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  6. If the drivers don’t want it then it seems strange to force a new safety feature upon them for the case of freak accidents that do not occur often at all. Obviously the aim of F1 is to go as fast as possible, you don’t driver slower just because its safer. Therefore, the halo seems to me as if it is just personal preference for safety. Even if the HALO was introduced what would be the rule? would teams just to the bare minimum and not actually embrace the concept, maybe by lowering the profile, making it too light as to not withstand large impacts. It seems the desire to win is much greater than the fear or injury, who is to say what is best for the drivers bar themselves?

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  7. It’s difficult to argue against something that ultimately improves safety but I agree that there are probably better options to be explored. If this was first proposed when Massa had his accident then like you said, this would do little to help. An F1 car has everything meticulously designed so it works as a system, this is something that is bolted onto the car as an afterthought. Something that is built into the design of the car will not only look better but actually work better. It needs a more thought out solution rather than a reactionary compromise.

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  8. Everything these days is a safety talk after a safety talk. I understand that safety is the fore-front of everything, but sometimes we need to know when to stop. Although the halo offers additional safety it also is obtrusive and I agree that more time should be taken to develop a better alternative. Although safety is important it shouldn’t be jumped into, just because Bianchi tragically died recently, spend the time to develop what is needed rather than just using the first idea.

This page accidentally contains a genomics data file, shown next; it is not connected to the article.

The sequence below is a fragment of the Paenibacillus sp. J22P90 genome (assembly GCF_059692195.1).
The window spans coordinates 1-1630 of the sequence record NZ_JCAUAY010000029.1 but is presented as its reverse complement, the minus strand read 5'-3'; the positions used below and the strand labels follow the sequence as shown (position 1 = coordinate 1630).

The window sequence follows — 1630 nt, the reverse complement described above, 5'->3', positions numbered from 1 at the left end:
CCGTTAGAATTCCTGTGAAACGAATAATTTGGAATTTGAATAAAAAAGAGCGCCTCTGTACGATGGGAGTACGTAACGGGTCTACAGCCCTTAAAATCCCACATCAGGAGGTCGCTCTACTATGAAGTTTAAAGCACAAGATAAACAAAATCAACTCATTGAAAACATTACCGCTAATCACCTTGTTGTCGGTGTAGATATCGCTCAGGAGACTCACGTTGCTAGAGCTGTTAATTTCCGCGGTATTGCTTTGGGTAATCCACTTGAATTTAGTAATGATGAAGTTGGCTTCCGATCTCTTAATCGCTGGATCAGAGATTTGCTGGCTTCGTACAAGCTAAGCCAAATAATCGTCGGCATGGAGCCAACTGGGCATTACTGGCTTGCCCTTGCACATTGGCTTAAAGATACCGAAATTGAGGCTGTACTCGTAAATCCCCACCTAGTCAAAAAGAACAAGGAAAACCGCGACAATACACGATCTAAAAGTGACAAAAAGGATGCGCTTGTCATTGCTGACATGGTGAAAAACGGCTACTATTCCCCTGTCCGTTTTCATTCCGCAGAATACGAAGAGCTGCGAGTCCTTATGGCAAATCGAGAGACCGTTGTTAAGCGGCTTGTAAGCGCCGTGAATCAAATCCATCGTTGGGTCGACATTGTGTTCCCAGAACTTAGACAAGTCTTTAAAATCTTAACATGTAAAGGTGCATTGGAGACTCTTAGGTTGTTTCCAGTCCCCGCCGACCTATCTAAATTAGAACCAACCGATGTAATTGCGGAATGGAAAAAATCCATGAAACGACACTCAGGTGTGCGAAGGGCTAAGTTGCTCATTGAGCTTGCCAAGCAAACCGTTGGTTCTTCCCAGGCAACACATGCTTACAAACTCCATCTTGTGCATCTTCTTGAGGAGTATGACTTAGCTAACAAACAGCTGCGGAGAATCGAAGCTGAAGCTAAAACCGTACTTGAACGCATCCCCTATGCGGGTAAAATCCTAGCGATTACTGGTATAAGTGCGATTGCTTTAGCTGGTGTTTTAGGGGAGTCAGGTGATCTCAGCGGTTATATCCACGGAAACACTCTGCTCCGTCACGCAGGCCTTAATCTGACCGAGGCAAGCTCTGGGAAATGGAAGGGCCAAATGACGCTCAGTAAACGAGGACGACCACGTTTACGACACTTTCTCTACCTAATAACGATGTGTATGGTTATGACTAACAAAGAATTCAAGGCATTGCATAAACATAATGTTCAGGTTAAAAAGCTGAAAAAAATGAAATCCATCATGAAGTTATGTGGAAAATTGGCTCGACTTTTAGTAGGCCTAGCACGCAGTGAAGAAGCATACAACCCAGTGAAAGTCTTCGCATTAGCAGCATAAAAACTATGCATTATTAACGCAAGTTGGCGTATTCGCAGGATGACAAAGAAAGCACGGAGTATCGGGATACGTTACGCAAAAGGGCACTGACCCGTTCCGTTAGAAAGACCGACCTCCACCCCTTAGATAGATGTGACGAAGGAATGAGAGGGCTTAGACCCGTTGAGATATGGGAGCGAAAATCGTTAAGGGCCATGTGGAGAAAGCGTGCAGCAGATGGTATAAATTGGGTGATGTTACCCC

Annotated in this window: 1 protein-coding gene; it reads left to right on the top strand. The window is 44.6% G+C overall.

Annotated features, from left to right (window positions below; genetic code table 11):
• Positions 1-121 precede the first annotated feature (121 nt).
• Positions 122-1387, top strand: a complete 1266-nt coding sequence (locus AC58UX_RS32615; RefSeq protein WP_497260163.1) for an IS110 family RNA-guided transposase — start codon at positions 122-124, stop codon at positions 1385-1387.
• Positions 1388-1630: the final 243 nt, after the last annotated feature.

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  9. Inevitably some form of additional head protection will be adopted as have so many other safety features have over the years. I’m fans will some come to accept whatever head protection is chosen as they have car design changes in the past.
    Whether the Halo is the best solution with the central support creating a blind spot, albeit a small one, possibly creating another safety hazard I don’t know?

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  10. I actually disagree and think they should implement the Halo, as the engineering work has been done and its there and ready to go. It offers an improvement to safety and had it been in the sport years ago, it would have saved lives. Simple as that.

    When wings were first introduced to the sport, they were pretty damn ugly. Yet if you look at the sport now, aerodynamics are fundamentally integral to the sport and they were developed because they made the cars faster. Why should solutions relating to safety be shelved for aesthetic reasons, when realistically teams would make a car as ugly as possible if they thought it would be quick?

    With regards to the ‘thrill factor,’ I personally don’t think the sport is enhanced by the fact that the competitors could die, so improving the safety wouldn’t sanitise the experience for me. I admire the risks taken by drivers that could potentially break the car or take them out of the race for example, but I don’t watch the sport on the off chance that I’ll get to see someones life tragically cut short.